You are on page 1of 27


2 Criteria for the distinction between derivation and inflection

It has already been suggested that the crucial difference between word-formation and
inflection stems from the semiotic (naming) vs. relational functions of the two fields of
language, respectively. For this reason, the following overview takes Dresslers
semiotically grounded criteria, proposed within the context of Natural Morphology, as a
basis for discussion. Dressler (1989) proposes 20 criteria for a distinction between
inflectional morphology and derivational morphology. These are completed in this section
with criteria proposed by Scalise (1988),1 Plank (1994) and other authors. It will be
shown that, while prototypically the criteria are effective, nearly all face counterexamples and/or various degrees of validity indicating their cline-like nature. In other
words, our overview will confirm Planks account (1994) that the majority of the
derivation vs. inflection criteria are based on the principle of continuum with typical cases
of inflection at one end and typical cases of derivation at the other, and with numerous
intermediate cases illustrating both derivation and inflection.
1. Derivational morphology has the function of lexical enrichment, inflectional
morphology does not.
In Dresslers view, exceptions in derivational morphology are notably occasionalisms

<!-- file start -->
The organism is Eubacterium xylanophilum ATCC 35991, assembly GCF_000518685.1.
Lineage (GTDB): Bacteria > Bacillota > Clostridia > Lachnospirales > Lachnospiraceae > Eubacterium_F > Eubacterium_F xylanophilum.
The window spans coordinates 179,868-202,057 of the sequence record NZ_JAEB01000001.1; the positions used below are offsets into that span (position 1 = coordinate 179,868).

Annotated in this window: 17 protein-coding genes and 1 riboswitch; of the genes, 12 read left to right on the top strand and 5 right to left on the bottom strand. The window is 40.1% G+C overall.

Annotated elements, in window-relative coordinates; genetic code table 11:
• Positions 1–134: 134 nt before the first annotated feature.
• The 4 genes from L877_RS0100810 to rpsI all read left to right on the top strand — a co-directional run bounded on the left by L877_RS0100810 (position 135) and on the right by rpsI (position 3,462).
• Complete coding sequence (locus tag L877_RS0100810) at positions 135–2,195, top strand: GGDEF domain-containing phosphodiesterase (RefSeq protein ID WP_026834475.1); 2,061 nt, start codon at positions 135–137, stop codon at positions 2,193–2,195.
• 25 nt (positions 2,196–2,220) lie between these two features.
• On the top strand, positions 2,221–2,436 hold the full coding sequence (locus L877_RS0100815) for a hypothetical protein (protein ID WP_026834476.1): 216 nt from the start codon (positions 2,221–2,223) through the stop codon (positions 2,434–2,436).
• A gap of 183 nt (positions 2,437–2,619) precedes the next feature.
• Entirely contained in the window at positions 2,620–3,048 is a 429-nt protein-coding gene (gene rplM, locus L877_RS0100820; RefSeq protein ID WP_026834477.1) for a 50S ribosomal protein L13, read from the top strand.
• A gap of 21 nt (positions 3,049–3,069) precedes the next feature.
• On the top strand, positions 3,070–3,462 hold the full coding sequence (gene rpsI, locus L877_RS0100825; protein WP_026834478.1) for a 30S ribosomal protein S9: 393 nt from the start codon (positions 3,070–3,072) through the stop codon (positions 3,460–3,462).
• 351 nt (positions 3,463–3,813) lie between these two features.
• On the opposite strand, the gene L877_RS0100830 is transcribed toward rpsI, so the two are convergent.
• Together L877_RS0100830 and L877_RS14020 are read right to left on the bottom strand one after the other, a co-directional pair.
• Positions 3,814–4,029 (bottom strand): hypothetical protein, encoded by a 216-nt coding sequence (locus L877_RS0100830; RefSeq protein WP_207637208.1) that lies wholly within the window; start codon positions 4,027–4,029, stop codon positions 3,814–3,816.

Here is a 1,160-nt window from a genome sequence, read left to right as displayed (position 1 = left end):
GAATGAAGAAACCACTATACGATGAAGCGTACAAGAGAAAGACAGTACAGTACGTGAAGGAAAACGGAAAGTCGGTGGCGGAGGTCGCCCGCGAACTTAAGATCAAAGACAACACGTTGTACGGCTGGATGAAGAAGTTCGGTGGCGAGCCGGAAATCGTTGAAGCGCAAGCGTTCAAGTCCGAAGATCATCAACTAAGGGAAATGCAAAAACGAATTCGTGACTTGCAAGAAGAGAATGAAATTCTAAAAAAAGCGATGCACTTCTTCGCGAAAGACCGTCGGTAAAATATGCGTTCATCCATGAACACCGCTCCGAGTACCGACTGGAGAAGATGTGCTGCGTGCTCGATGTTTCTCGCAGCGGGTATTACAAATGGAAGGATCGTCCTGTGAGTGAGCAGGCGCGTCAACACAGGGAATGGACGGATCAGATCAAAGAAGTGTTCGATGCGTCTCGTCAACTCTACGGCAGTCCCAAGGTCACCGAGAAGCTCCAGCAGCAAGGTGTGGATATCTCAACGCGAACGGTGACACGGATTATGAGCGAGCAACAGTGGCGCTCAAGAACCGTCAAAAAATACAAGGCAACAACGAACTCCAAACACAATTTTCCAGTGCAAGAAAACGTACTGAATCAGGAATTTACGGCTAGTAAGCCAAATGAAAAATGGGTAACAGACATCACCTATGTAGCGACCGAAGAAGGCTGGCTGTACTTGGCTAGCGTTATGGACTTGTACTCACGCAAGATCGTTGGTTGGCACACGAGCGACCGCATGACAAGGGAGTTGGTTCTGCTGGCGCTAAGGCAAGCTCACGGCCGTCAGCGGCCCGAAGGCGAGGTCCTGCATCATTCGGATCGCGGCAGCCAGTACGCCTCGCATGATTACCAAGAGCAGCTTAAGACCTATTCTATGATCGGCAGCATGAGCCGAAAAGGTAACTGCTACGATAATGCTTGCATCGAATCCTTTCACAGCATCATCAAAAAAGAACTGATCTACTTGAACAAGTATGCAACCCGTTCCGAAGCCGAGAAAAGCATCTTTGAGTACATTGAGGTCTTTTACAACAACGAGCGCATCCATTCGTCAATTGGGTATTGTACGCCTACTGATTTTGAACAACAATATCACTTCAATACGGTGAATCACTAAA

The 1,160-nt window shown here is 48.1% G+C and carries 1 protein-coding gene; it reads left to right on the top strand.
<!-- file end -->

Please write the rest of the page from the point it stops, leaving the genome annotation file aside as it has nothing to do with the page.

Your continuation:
formed for the textual purpose of anaphora and cataphora. In accordance with what was
suggested above, we wish to put emphasis on the naming function, with the lexical
enrichment being its (not necessary) consequence. By implication, word-formation
always produces a naming unit, a linguistic sign, even if not all of them comply with
Dresslers requirement of lexical enrichment. As proposed in tekauer (2002), all new
naming units, including those that merely fulfil the anaphoric/cataphoric reference, have
the same status at the time of their coming into existence: they are neologisms coined in
accordance with (more or less) productive rules of word-formation. Therefore, anaphoric
and cataphoric ad hoc formations are not considered here any exceptions and equally
differ from inflectional morphology like any other new linguistic sign.
2. Inflectional morphology has the function of serving syntax or marking syntactic
constructions with special word forms.
If criterion 1 lays emphasis on the semiotic function of word-formation, criterion 2 does
on the syntactic function of inflection which can be labeled as the relational function of